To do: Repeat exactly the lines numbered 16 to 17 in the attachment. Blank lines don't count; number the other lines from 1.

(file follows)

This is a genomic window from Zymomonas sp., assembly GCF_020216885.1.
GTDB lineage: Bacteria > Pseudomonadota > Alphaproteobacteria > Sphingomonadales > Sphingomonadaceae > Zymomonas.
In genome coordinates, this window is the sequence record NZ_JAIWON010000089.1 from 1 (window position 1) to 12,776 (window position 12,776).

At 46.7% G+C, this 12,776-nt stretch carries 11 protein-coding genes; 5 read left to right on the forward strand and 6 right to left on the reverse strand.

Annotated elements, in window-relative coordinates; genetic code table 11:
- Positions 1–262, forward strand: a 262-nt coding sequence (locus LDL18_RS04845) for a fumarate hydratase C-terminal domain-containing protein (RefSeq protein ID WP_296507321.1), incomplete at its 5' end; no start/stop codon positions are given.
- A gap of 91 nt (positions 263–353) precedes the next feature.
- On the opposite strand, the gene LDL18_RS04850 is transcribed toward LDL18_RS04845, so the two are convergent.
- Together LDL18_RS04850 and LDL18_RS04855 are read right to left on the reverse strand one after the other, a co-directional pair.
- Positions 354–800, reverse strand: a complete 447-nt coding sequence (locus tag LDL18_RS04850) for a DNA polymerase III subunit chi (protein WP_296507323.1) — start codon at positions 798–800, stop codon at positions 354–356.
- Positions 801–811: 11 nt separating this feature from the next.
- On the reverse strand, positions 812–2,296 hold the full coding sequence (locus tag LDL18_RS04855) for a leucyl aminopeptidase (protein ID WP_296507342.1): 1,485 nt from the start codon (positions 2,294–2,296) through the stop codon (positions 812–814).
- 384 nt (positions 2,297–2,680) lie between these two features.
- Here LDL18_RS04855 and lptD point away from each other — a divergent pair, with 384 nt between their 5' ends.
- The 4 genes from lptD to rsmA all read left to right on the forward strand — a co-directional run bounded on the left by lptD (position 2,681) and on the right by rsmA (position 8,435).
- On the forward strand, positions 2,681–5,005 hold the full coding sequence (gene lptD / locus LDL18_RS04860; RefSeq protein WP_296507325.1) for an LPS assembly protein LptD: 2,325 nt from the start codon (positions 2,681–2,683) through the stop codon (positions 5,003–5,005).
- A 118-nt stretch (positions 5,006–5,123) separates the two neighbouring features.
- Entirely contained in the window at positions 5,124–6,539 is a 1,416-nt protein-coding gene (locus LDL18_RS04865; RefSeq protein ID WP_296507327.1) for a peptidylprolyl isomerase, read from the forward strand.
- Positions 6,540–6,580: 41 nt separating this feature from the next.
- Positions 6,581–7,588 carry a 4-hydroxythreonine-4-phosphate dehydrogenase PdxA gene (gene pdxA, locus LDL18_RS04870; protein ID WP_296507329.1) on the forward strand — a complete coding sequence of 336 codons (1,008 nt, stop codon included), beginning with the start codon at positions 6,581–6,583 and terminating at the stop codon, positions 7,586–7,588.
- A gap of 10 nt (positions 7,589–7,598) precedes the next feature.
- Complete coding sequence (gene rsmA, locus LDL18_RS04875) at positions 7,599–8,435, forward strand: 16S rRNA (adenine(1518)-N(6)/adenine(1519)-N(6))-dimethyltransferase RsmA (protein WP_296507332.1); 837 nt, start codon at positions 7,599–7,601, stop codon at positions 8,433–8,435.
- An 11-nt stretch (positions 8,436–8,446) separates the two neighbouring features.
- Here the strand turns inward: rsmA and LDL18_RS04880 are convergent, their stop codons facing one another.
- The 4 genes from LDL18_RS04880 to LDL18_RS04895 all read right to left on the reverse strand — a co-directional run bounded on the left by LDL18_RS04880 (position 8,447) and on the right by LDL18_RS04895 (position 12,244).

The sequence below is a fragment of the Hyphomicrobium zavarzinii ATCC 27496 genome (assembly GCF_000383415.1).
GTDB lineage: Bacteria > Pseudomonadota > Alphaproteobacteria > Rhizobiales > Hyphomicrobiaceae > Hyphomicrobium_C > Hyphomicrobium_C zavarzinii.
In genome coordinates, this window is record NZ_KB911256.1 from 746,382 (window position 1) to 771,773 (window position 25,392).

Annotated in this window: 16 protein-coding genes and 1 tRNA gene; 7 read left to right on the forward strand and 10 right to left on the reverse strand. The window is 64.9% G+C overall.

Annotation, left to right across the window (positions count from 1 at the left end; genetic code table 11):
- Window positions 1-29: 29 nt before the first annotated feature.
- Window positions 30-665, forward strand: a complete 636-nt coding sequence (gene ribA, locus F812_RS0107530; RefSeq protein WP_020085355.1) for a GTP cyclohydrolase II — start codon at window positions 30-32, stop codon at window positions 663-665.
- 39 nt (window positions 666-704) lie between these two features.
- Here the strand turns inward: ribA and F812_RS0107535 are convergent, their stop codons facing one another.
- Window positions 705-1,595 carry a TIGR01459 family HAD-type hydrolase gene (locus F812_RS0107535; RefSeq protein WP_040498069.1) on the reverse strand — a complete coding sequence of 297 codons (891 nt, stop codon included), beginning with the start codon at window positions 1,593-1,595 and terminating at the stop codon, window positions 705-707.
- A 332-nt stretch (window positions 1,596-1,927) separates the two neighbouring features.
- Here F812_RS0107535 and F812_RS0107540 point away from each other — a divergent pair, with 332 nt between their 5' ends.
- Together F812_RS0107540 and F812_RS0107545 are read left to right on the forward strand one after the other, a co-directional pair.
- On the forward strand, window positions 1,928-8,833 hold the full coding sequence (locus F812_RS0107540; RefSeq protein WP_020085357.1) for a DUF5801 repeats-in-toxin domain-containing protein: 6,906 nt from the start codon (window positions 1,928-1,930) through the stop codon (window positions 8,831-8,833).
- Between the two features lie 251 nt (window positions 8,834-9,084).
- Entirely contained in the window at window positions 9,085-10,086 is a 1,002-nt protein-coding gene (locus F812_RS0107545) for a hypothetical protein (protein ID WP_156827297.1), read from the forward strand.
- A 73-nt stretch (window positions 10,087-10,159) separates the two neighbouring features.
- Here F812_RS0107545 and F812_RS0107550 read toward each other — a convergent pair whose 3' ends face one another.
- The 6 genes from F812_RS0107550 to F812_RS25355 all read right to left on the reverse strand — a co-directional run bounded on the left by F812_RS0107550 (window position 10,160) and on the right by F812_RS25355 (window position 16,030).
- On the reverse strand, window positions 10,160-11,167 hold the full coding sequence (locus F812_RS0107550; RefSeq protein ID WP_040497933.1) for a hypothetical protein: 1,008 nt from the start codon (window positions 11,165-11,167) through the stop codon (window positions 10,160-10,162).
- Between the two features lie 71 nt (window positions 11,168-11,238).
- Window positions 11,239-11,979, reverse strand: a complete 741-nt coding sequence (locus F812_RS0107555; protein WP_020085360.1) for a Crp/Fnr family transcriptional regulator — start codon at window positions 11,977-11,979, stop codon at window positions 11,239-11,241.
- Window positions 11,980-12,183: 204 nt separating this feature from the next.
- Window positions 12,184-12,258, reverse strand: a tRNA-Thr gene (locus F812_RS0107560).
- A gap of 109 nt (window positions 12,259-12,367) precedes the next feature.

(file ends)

- On the forward strand, positions 2,681–5,005 hold the full coding sequence (gene lptD / locus LDL18_RS04860; RefSeq protein WP_296507325.1) for an LPS assembly protein LptD: 2,325 nt from the start codon (positions 2,681–2,683) through the stop codon (positions 5,003–5,005).
- A 118-nt stretch (positions 5,006–5,123) separates the two neighbouring features.